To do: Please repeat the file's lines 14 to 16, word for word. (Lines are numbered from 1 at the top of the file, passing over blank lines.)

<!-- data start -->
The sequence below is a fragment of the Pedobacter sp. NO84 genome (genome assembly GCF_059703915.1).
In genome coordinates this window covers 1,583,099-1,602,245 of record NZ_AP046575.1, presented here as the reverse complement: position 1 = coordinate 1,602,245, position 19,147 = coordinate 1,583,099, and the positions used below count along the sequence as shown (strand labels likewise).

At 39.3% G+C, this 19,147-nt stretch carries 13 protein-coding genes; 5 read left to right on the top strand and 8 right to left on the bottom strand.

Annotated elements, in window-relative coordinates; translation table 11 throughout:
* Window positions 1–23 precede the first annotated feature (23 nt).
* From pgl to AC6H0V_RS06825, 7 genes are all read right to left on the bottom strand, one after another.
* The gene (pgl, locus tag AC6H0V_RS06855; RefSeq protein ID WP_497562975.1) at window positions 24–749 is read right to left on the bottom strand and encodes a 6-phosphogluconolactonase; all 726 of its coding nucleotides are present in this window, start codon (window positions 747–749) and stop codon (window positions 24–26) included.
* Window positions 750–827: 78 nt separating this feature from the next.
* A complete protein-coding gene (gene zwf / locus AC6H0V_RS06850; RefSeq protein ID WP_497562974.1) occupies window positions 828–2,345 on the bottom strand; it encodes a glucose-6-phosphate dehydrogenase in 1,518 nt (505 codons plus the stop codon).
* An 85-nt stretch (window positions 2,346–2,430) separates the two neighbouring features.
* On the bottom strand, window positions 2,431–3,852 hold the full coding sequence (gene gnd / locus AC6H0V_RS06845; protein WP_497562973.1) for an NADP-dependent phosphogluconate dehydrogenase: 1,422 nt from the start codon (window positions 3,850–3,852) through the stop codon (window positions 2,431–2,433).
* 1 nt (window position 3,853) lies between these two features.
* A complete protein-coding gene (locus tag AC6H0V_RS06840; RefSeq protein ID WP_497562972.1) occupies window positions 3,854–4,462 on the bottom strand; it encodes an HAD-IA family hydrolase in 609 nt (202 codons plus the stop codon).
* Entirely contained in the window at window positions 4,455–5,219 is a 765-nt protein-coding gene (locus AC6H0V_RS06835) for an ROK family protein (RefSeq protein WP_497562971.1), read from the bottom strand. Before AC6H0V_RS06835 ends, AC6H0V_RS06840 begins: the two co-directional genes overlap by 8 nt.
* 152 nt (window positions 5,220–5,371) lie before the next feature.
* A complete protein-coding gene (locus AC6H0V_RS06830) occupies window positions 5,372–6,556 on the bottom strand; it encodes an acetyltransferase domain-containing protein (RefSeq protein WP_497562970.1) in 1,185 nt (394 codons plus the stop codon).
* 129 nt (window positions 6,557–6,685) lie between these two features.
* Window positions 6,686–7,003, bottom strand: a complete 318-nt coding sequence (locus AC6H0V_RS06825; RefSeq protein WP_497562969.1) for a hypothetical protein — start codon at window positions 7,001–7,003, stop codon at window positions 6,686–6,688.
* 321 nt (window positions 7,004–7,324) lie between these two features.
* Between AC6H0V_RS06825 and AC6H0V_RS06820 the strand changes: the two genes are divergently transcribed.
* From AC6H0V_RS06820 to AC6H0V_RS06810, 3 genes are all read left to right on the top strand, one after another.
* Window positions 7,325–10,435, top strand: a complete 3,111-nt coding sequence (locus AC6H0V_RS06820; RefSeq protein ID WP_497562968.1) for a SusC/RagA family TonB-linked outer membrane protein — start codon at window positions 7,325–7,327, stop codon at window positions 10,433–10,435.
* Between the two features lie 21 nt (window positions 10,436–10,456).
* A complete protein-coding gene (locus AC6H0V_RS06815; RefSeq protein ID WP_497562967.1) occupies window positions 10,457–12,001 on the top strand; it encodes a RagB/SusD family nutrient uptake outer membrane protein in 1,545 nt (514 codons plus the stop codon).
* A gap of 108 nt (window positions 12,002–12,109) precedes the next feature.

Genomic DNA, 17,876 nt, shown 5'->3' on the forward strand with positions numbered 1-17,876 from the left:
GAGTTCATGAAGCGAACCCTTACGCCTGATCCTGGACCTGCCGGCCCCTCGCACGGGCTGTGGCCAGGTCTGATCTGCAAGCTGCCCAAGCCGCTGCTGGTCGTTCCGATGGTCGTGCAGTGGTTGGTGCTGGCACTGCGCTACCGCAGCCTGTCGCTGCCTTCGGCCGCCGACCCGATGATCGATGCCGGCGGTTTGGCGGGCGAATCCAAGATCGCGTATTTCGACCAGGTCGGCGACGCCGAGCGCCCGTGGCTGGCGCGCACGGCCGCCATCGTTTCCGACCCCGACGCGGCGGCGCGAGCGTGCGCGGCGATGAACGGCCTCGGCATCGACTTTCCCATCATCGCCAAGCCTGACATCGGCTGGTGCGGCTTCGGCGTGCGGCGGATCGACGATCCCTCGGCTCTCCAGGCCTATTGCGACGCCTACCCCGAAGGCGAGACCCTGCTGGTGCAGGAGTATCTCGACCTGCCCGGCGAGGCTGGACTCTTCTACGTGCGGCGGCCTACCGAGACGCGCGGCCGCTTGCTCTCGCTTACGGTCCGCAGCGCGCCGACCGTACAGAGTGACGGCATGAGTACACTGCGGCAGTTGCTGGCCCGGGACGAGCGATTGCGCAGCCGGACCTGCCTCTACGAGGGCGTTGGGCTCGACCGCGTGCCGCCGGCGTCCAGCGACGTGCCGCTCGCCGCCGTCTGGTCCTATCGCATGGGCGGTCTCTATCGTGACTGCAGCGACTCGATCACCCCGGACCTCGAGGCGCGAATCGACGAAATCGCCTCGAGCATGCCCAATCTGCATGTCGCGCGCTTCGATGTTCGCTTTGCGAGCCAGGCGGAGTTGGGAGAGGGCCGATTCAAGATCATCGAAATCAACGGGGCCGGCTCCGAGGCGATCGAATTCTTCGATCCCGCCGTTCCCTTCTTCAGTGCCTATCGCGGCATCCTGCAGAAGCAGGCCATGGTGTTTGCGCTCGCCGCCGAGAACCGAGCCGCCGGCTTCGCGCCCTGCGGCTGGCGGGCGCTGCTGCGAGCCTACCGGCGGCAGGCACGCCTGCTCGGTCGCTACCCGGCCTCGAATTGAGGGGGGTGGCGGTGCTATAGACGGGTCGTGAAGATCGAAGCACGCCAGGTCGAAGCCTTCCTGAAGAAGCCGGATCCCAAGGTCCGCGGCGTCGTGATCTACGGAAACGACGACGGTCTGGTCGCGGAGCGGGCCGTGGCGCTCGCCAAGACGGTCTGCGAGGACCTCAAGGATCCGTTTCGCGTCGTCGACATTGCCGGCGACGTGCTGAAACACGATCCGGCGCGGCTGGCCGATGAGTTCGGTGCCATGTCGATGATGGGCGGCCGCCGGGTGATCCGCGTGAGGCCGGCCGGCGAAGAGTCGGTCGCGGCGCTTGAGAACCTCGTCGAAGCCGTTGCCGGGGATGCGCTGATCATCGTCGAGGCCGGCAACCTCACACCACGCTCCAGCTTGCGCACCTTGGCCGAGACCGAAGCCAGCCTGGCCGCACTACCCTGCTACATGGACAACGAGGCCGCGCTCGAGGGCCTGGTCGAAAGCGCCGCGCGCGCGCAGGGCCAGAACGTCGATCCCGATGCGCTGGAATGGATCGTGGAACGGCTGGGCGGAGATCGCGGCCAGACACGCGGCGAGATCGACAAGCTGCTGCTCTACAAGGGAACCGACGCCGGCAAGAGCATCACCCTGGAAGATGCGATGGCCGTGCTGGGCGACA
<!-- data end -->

* Entirely contained in the window at window positions 4,455–5,219 is a 765-nt protein-coding gene (locus AC6H0V_RS06835) for an ROK family protein (RefSeq protein WP_497562971.1), read from the bottom strand. Before AC6H0V_RS06835 ends, AC6H0V_RS06840 begins: the two co-directional genes overlap by 8 nt.
* 152 nt (window positions 5,220–5,371) lie before the next feature.
* A complete protein-coding gene (locus AC6H0V_RS06830) occupies window positions 5,372–6,556 on the bottom strand; it encodes an acetyltransferase domain-containing protein (RefSeq protein WP_497562970.1) in 1,185 nt (394 codons plus the stop codon).